When people are faced with a gut-wrenching loss, they grieve. Whether they acknowledge their grief or stuff it into a place that no one, including themselves, can see, they grieve. For some, that means wailing and shrieking and hair pulling and a year of wearing black and never leaving the house. For others, it means denial — stony-faced silence and stoic self-control. For still others, it is profound depression: I know a woman who laid in bed and started at the ceiling fan going around and around for 6 months after her husband left her for another woman. Some people crawl into a bottle; some seek solace with drugs; some immerse themselves in their work. But everyone, without exception, grieves. Because grief is not an option; it is an intricate and inescapable component of loss.
But grief, in itself, does not heal. Healing is a process in which grieving is the first step. The next step — the step that I believe people are trying to approach to when they say “everything happens for a reason,” is finding meaning — something that allows you to continue living when life seems like a horrible waste of time.
Many years ago I attended a seminar in which the speaker played a recording of Eric Clapton explaining why he wrote and recorded “Tears in Heaven,” a song he wrote after the death of his son, Colin, at 4 years old. Clapton said the song, with its terribly sad yet hopeful lyrics, helped him reconnect with his music and gave some meaning to his life again.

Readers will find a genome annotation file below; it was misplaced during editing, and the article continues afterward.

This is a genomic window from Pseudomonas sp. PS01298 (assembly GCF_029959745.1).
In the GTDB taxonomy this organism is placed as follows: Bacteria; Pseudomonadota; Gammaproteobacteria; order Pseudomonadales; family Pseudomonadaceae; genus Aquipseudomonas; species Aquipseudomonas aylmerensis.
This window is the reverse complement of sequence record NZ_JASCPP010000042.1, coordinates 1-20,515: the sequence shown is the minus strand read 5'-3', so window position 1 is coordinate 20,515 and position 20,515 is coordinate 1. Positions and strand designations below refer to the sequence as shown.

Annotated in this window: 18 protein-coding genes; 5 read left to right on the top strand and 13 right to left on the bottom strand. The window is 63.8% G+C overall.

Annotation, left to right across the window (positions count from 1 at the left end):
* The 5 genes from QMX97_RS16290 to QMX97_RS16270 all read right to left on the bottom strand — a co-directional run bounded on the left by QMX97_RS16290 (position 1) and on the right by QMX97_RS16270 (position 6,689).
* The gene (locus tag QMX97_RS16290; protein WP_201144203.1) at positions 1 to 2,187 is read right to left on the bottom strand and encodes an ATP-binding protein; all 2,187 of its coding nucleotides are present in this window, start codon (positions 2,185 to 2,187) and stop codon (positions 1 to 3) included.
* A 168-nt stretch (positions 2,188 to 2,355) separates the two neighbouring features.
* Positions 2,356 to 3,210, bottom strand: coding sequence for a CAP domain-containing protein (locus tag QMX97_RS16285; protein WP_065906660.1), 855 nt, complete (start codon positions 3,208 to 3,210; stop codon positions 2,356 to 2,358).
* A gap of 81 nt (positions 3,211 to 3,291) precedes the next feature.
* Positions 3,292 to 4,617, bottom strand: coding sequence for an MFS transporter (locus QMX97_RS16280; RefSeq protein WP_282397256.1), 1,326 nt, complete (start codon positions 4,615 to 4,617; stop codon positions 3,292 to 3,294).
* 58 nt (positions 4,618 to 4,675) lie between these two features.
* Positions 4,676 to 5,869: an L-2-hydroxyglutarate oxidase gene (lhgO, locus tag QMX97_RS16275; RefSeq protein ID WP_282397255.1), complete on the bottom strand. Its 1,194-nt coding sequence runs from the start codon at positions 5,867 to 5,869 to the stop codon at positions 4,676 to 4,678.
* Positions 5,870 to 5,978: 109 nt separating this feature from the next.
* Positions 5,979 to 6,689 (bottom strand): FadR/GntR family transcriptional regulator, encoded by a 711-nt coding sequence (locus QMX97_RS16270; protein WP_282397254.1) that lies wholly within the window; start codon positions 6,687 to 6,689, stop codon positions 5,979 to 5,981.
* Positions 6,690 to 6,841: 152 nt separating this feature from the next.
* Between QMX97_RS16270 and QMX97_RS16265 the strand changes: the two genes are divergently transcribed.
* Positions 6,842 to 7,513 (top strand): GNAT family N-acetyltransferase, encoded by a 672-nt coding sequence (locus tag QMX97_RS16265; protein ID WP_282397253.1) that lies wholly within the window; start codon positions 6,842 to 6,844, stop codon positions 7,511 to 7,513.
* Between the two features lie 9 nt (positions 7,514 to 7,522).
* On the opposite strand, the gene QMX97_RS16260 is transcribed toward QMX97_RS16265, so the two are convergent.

Through the years, I have heard or witnessed dozens of similar stories, most of which I can’t share here, of people who have found a way to move past unfathomable pain. People like —
- John Walsh, the host of “America’s Most Wanted,” who lost his son Adam to an unspeakable tragedy in 1981 and subsequently went on, with the help of his wife, to almost singlehandedly force the passage of the Missing Children’s Act of 1982 and the Missing Children’s Assistance Act of 1984, which created the National Center for Missing and Exploited Children.
- Marc Klaas, father of 12 year old kidnapping and murder victim, Polly Klaas, who founded the KlaasKids Foundation, which provides support to parents of missing children, after his daughter’s death.
- The hundred of parents of children who lost their lives to gun violence who, following the murders of 20 first-graders and six adults at Sandy Hook Elementary school in Newtown, Connecticut in 2012, united to form Everytown for Gun Safety and Everytown Survivors Network to offer support to grieving parents and lobby state and federal governments for stricter gun control.
All of these people and thousands of others have suffered through terrible loss and unspeakable grief. But they found a way to carry on, because they found a reason to come out on the other side of their pain.
“Everything happens for a reason” is not an empty platitude, nor is it a way for unthinking “others” to deny a person his grief. When people say “everything happens for a reason,” they are seeking order in a chaotic universe…meaning in random events that seem unbearably cruel. It is not, as Mr. Lawrence believes, a way of saying “It’s your fault.” In fact, it is the exact opposite — it is a way of saying “You can make sense out of even the most senseless, horrific, excruciatingly painful event of your life.” It takes nothing away, and it offers the most essential component of healing…hope.
There are some points on which I agree with Mr. Lawrence completely. Those are:
Tragedy does change your life forever.
You are never the same person again.
The pain never stops completely.
What doesn’t kill you does not make you stronger.
What I don’t believe is that finding a reason — any reason — to put the tragic events of your life in context that makes sense to you and assign some meaning to the pain is a bad thing. As a matter of fact, I think it is an essential part of learning to breathe again and finding joy in what is left of your life.